US Post Office Hamers Americans
It isn’t enough that the U.S. Post Office offers mediocre service as it handles fewer letters and packages than a decade ago. The high price of a First Class stamp is higher again, with only the thinnest of excuses for Postal Service management.
A First Class mail stamp price rises to $.66 from $.63 in January. In January, the price rose from $.60 to $.63. In 2009, the price was $.50.
As Reuters points out, “First-class mail volume fell 3% last year to the lowest number in 50 years and is down 51% since 2006.” Yet the Postal Service is bloated. It had 516,750 career employees in 2022 and a non-career total of 118,600. It is run out of 31,132 Postal Service-managed retail offices. Both are unnecessarily big. (Look at the oldest post offices across the U.S.)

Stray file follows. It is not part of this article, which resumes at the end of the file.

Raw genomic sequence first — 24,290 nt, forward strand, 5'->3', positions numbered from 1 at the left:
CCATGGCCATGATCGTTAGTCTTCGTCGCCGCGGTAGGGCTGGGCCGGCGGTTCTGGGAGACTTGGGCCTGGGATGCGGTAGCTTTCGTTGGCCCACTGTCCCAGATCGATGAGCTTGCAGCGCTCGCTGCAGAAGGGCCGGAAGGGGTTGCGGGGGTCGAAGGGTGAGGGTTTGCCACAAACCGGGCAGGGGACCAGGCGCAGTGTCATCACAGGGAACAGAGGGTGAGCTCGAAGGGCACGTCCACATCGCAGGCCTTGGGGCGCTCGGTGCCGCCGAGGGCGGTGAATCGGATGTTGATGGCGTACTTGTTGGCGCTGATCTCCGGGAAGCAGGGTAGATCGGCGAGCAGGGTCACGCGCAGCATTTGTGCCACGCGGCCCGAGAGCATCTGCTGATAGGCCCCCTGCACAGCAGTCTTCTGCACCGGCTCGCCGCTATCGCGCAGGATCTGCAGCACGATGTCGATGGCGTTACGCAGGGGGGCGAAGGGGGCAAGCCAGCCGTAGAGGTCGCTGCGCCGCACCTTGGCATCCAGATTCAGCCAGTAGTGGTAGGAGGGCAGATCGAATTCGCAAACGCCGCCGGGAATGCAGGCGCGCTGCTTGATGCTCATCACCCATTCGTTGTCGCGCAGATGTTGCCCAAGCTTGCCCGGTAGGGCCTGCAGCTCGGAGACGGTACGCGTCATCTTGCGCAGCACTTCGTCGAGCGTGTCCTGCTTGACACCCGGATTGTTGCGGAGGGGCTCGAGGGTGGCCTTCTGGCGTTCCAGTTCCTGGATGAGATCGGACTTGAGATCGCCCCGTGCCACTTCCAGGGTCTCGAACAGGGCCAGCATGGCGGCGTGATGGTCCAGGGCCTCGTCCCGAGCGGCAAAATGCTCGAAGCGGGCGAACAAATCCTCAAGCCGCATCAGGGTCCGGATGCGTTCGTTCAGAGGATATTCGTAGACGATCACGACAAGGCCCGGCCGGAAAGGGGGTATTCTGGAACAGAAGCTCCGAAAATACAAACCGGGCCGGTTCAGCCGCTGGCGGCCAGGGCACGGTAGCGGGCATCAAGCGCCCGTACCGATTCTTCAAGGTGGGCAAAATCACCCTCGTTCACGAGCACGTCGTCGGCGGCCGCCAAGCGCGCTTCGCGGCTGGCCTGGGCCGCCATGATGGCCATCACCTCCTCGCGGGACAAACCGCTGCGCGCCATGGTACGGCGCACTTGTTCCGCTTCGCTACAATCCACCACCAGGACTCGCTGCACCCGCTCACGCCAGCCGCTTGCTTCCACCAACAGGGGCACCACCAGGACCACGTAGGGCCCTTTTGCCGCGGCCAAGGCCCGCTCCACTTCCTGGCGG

The Post Office’s utility has fallen sharply. In the last several decades, many of its services were replaced by fax and then, to a much larger extent, email. Email is not only free in most cases. It allows communication immediately instead of in several days. It can carry attachments that can replace large printed documents or, in many cases, packages. Most bills can be delivered online and paid online as well.
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Some of the Postal System’s 31,000 offices are in small towns, some of which have populations only in the thousands. The Post Office insists it has to deliver mail six days. Electronic communications could easily push that to two or three days.
UPS or FedEx can do many of the services done by the Postal Service. The USPS operation is entirely unnecessary.
Why should the Postal Service charge $.66 for a First Class stamp when First Class service is becoming outdated?
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